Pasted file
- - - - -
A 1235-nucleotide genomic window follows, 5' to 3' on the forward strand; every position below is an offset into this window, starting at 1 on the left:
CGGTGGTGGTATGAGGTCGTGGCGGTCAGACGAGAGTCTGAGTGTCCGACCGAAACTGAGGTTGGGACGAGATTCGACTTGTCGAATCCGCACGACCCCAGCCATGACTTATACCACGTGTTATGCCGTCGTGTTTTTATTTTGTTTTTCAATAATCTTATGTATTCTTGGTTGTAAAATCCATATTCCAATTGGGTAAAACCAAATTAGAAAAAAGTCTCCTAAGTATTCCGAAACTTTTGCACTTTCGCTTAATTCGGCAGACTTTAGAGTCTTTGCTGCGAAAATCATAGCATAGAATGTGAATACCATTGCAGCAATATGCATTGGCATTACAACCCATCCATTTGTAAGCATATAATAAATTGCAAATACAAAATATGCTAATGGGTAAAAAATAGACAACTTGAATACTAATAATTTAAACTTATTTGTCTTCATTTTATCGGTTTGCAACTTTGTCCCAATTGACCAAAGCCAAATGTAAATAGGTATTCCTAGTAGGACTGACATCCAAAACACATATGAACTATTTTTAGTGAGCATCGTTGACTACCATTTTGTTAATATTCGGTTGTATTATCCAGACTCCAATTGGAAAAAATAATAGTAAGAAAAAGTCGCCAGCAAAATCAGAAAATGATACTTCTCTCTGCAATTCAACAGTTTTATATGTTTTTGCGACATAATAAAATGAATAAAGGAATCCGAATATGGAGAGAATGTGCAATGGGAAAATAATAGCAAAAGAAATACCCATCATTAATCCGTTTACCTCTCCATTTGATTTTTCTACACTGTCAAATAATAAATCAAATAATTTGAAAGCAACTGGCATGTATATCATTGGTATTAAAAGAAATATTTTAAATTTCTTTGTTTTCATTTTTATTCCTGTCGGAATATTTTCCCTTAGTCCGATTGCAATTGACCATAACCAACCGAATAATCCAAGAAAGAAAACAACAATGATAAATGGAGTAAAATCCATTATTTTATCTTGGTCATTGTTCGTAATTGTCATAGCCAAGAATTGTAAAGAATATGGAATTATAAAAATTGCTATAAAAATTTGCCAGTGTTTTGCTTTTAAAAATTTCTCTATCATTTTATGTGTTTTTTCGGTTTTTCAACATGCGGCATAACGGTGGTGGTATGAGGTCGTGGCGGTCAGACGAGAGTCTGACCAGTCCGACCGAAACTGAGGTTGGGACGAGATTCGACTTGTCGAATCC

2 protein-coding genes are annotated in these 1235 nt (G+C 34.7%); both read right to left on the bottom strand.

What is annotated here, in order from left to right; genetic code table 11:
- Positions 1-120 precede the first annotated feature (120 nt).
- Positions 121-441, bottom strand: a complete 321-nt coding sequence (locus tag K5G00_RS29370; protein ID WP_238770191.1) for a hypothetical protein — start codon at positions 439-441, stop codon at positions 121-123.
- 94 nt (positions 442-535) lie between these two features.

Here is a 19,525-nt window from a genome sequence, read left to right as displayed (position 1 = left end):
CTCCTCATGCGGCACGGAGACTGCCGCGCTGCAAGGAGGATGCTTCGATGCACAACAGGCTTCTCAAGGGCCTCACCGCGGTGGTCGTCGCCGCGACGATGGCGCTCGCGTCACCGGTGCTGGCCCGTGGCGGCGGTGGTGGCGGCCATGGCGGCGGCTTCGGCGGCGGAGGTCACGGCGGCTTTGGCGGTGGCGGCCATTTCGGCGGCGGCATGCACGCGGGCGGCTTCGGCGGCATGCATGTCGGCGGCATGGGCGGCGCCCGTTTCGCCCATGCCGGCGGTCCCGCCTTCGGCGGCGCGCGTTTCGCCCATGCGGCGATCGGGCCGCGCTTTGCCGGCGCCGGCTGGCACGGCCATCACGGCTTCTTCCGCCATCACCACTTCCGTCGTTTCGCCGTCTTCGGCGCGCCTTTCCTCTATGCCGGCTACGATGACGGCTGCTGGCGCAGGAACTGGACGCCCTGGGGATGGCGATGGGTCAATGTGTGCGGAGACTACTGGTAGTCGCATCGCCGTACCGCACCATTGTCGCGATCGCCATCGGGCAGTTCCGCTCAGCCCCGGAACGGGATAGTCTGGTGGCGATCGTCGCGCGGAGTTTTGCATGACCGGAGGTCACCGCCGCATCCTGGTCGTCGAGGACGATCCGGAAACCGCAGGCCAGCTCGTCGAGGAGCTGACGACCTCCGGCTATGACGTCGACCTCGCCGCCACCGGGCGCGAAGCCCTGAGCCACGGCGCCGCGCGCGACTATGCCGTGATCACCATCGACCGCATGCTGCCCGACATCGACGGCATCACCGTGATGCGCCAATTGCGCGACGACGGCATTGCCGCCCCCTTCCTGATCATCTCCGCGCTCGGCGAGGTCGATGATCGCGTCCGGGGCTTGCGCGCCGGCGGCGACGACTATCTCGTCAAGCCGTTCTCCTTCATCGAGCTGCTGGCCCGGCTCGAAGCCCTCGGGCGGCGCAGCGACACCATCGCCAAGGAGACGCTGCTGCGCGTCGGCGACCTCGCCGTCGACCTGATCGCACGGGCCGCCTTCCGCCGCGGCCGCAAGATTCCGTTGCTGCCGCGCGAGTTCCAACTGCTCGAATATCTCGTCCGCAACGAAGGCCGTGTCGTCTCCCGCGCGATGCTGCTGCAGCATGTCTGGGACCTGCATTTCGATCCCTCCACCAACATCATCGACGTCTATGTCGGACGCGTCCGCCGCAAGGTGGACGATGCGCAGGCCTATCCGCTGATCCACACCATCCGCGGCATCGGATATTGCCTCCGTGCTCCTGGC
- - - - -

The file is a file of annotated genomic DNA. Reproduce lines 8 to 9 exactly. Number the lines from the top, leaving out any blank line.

Here is a 19,525-nt window from a genome sequence, read left to right as displayed (position 1 = left end):
CTCCTCATGCGGCACGGAGACTGCCGCGCTGCAAGGAGGATGCTTCGATGCACAACAGGCTTCTCAAGGGCCTCACCGCGGTGGTCGTCGCCGCGACGATGGCGCTCGCGTCACCGGTGCTGGCCCGTGGCGGCGGTGGTGGCGGCCATGGCGGCGGCTTCGGCGGCGGAGGTCACGGCGGCTTTGGCGGTGGCGGCCATTTCGGCGGCGGCATGCACGCGGGCGGCTTCGGCGGCATGCATGTCGGCGGCATGGGCGGCGCCCGTTTCGCCCATGCCGGCGGTCCCGCCTTCGGCGGCGCGCGTTTCGCCCATGCGGCGATCGGGCCGCGCTTTGCCGGCGCCGGCTGGCACGGCCATCACGGCTTCTTCCGCCATCACCACTTCCGTCGTTTCGCCGTCTTCGGCGCGCCTTTCCTCTATGCCGGCTACGATGACGGCTGCTGGCGCAGGAACTGGACGCCCTGGGGATGGCGATGGGTCAATGTGTGCGGAGACTACTGGTAGTCGCATCGCCGTACCGCACCATTGTCGCGATCGCCATCGGGCAGTTCCGCTCAGCCCCGGAACGGGATAGTCTGGTGGCGATCGTCGCGCGGAGTTTTGCATGACCGGAGGTCACCGCCGCATCCTGGTCGTCGAGGACGATCCGGAAACCGCAGGCCAGCTCGTCGAGGAGCTGACGACCTCCGGCTATGACGTCGACCTCGCCGCCACCGGGCGCGAAGCCCTGAGCCACGGCGCCGCGCGCGACTATGCCGTGATCACCATCGACCGCATGCTGCCCGACATCGACGGCATCACCGTGATGCGCCAATTGCGCGACGACGGCATTGCCGCCCCCTTCCTGATCATCTCCGCGCTCGGCGAGGTCGATGATCGCGTCCGGGGCTTGCGCGCCGGCGGCGACGACTATCTCGTCAAGCCGTTCTCCTTCATCGAGCTGCTGGCCCGGCTCGAAGCCCTCGGGCGGCGCAGCGACACCATCGCCAAGGAGACGCTGCTGCGCGTCGGCGACCTCGCCGTCGACCTGATCGCACGGGCCGCCTTCCGCCGCGGCCGCAAGATTCCGTTGCTGCCGCGCGAGTTCCAACTGCTCGAATATCTCGTCCGCAACGAAGGCCGTGTCGTCTCCCGCGCGATGCTGCTGCAGCATGTCTGGGACCTGCATTTCGATCCCTCCACCAACATCATCGACGTCTATGTCGGACGCGTCCGCCGCAAGGTGGACGATGCGCAGGCCTATCCGCTGATCCACACCATCCGCGGCATCGGATATTGCCTCCGTGCTCCTGGC